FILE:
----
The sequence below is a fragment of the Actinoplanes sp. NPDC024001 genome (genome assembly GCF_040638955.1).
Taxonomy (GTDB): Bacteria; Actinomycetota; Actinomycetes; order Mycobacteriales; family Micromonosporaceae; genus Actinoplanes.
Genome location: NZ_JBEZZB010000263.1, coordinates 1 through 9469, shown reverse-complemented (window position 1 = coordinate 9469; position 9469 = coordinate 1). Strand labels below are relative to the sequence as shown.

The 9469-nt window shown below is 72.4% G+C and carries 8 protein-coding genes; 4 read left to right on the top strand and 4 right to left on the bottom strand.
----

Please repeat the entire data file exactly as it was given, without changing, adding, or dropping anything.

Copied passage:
The sequence below is a fragment of the Actinoplanes sp. NPDC024001 genome (genome assembly GCF_040638955.1).
Taxonomy (GTDB): Bacteria; Actinomycetota; Actinomycetes; order Mycobacteriales; family Micromonosporaceae; genus Actinoplanes.
Genome location: NZ_JBEZZB010000263.1, coordinates 1 through 9469, shown reverse-complemented (window position 1 = coordinate 9469; position 9469 = coordinate 1). Strand labels below are relative to the sequence as shown.

The 9469-nt window shown below is 72.4% G+C and carries 8 protein-coding genes; 4 read left to right on the top strand and 4 right to left on the bottom strand.